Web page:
- Year Published: 1910
- Language: English
- Country of Origin: United States of America
- Source: Baum, L. F. (1910). The Emerald City of Oz. Chicago, IL: Reilly and Britton.
- Flesch–Kincaid Level: 6.0
- Word Count: 902
Baum, L. (1910). Chapter 27: “How the Fierce Warriors Invaded Oz”. The Emerald City of Oz (Lit2Go Edition). Retrieved April 25, 2015, from
Baum, L. Frank. "Chapter 27: “How the Fierce Warriors Invaded Oz”." The Emerald City of Oz. Lit2Go Edition. 1910. Web. <>. April 25, 2015.
L. Frank Baum, "Chapter 27: “How the Fierce Warriors Invaded Oz”," The Emerald City of Oz, Lit2Go Edition, (1910), accessed April 25, 2015,.
The Nome King and his terrible allies sat at the banquet table until midnight. There was much quarreling between the Growleywogs and Phanfasms, and one of the wee-headed Whimsies got angry at General Guph and choked him until he nearly stopped breathing. Yet no one was seriously hurt, and the Nome King felt much relieved when the clock struck twelve and they all sprang up and seized their weapons.
“Aha!” shouted the First and Foremost. “Now to conquer the Land of Oz!”
He marshaled his Phanfasms in battle array and at his word of command they marched into the tunnel and began the long journey through it to the Emerald City. The First and Foremost intended to take all the treasures of Oz for himself; to kill all who could be killed and enslave the rest; to destroy and lay waste the whole country, and afterward to conquer and enslave the Nomes, the Growleywogs and the Whimsies. And he knew his power was sufficient to enable him to do all these things easily.
Next marched into the tunnel the army of gigantic Growleywogs, with their Grand Gallipoot at their head. They were dreadful beings, indeed, and longed to get to Oz that they might begin to pilfer and destroy. The Grand Gallipoot was a little afraid of the First and Foremost, but had a cunning plan to murder or destroy that powerful being and secure the wealth of Oz for himself. Mighty little of the plunder would the Nome King get, thought the Grand Gallipoot.
The Chief of the Whimsies now marched his false-headed forces into the tunnel. In his wicked little head was a plot to destroy both the First and Foremost and the Grand Gallipoot. He intended to let them conquer Oz, since they insisted on going first; but he would afterward treacherously destroy them, as well as King Roquat, and keep all the slaves and treasure of Ozma’s kingdom for himself.
After all his dangerous allies had marched into the tunnel the Nome King and General Guph started to follow them, at the head of fifty thousand Nomes, all fully armed.
“Guph,” said the King, “those creatures ahead of us mean mischief. They intend to get everything for themselves and leave us nothing.”
“I know,” replied the General; “but they are not as clever as they think they are. When you get the Magic Belt you must at once wish the Whimsies and Growleywogs and Phanfasms all back into their own countries—and the Belt will surely take them there.”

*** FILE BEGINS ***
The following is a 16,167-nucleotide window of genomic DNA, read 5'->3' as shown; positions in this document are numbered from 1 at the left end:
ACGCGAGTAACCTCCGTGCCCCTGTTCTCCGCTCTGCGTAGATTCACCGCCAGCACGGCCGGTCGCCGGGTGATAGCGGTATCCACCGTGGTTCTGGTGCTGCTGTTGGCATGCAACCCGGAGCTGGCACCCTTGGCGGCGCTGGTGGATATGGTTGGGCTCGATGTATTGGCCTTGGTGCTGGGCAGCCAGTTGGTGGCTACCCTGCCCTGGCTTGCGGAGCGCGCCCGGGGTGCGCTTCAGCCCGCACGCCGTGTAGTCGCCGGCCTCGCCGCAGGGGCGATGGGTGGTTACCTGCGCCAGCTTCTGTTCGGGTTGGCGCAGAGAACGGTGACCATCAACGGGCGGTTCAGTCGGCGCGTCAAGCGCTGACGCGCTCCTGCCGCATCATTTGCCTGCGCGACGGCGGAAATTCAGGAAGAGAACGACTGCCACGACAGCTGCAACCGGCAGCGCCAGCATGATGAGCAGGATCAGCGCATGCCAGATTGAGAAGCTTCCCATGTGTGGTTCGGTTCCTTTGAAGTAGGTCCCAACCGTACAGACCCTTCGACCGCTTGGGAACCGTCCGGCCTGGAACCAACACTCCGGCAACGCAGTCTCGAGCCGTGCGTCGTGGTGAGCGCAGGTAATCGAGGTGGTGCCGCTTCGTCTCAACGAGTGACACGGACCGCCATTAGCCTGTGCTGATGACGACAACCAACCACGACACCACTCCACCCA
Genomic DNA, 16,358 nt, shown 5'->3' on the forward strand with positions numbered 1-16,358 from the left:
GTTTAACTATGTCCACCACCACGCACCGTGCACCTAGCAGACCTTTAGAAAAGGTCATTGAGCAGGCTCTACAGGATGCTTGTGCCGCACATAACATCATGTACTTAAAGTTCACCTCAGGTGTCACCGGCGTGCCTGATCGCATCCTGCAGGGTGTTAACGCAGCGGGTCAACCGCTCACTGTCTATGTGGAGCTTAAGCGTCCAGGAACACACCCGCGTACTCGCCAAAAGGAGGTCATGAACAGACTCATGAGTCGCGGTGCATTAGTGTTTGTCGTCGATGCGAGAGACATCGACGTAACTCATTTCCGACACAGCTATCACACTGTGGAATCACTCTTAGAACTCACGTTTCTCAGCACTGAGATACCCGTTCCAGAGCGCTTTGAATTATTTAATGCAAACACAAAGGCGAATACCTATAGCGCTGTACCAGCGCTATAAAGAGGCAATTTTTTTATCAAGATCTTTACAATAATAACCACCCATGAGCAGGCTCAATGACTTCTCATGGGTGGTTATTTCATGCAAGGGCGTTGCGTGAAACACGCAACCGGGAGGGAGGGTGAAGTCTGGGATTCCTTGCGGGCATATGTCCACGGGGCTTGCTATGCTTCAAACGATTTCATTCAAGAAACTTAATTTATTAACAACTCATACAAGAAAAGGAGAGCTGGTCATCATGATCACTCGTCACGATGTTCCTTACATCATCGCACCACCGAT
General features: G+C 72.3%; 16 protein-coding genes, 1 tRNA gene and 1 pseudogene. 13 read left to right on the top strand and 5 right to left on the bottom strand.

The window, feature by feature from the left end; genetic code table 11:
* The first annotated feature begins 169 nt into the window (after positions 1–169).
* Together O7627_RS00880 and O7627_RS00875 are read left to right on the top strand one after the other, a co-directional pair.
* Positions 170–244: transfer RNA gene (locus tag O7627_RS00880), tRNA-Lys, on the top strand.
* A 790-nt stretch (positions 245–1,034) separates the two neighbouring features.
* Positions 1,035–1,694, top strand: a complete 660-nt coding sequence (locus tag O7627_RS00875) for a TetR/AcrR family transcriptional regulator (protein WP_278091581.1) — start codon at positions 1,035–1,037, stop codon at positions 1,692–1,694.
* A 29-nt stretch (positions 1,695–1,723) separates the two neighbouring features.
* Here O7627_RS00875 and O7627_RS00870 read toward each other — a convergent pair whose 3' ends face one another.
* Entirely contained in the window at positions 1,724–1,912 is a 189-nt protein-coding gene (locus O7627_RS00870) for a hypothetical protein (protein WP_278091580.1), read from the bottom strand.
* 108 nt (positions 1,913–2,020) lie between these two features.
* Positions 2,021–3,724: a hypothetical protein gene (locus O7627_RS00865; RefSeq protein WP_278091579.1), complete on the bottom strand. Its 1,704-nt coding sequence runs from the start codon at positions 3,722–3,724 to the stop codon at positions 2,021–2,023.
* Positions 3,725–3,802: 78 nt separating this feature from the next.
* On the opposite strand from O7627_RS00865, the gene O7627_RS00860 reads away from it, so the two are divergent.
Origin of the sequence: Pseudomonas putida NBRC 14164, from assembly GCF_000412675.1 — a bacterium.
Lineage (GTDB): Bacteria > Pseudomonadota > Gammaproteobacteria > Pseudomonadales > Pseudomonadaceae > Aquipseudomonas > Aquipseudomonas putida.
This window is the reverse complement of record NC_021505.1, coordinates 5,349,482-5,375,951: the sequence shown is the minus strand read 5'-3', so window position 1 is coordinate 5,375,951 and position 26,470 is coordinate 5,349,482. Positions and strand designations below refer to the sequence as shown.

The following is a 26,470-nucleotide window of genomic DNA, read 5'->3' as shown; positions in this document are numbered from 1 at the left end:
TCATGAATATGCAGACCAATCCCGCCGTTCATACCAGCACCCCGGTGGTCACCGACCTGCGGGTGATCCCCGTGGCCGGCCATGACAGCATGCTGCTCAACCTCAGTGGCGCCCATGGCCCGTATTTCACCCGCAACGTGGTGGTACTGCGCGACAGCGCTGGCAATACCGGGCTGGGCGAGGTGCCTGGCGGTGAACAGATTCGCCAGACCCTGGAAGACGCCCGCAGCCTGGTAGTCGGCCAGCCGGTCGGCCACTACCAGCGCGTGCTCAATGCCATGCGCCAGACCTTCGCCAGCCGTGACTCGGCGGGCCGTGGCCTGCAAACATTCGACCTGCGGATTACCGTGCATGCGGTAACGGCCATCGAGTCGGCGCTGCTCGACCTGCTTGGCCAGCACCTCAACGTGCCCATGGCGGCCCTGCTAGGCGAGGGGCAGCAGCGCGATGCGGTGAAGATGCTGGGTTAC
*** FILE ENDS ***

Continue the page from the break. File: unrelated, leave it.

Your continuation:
“Good!” cried the King. “An excellent plan, Guph. I’ll do it. While they are conquering Oz I’ll get the Magic Belt, and then only the Nomes will remain to ravage the country.”
So you see there was only one thing that all were agreed upon—that Oz should be destroyed.
On, on, on the vast ranks of invaders marched, filling the tunnel from side to side. With a steady tramp, tramp, they advanced, every step taking them nearer to the beautiful Emerald City.
“Nothing can save the Land of Oz!” thought the First and Foremost, scowling until his bear face was as black as the tunnel.
“The Emerald City is as good as destroyed already!” muttered the Grand Gallipoot, shaking his war club fiercely.
“In a few hours Oz will be a desert!” said the Chief of the Whimsies, with an evil laugh.
“My dear Guph,” remarked the Nome King to his General, “at last my vengeance upon Ozma of Oz and her people is about to be accomplished.”
“You are right!” declared the General. “Ozma is surely lost.”
And now the First and Foremost, who was in advance and nearing the Emerald City, began to cough and to sneeze.
“This tunnel is terribly dusty,” he growled, angrily. “I’ll punish that Nome King for not having it swept clean. My throat and eyes are getting full of dust and I’m as thirsty as a fish!”
The Grand Gallipoot was coughing too, and his throat was parched and dry.
“What a dusty place!” he cried. “I’ll be glad when we reach Oz, where we can get a drink.”
“Who has any water?” asked the Whimsie Chief, gasping and choking. But none of his followers carried a drop of water, so he hastened on to get through the dusty tunnel to the Land of Oz.
“Where did all this dust come from?” demanded General Guph, trying hard to swallow but finding his throat so dry he couldn’t.
“I don’t know,” answered the Nome King. “I’ve been in the tunnel every day while it was being built, but I never noticed any dust before.”
“Let’s hurry!” cried the General. “I’d give half the gold in Oz for a drink of water.”
The dust grew thicker and thicker, and the throats and eyes and noses of the invaders were filled with it. But not one halted or turned back. They hurried forward more fierce and vengeful than ever.‘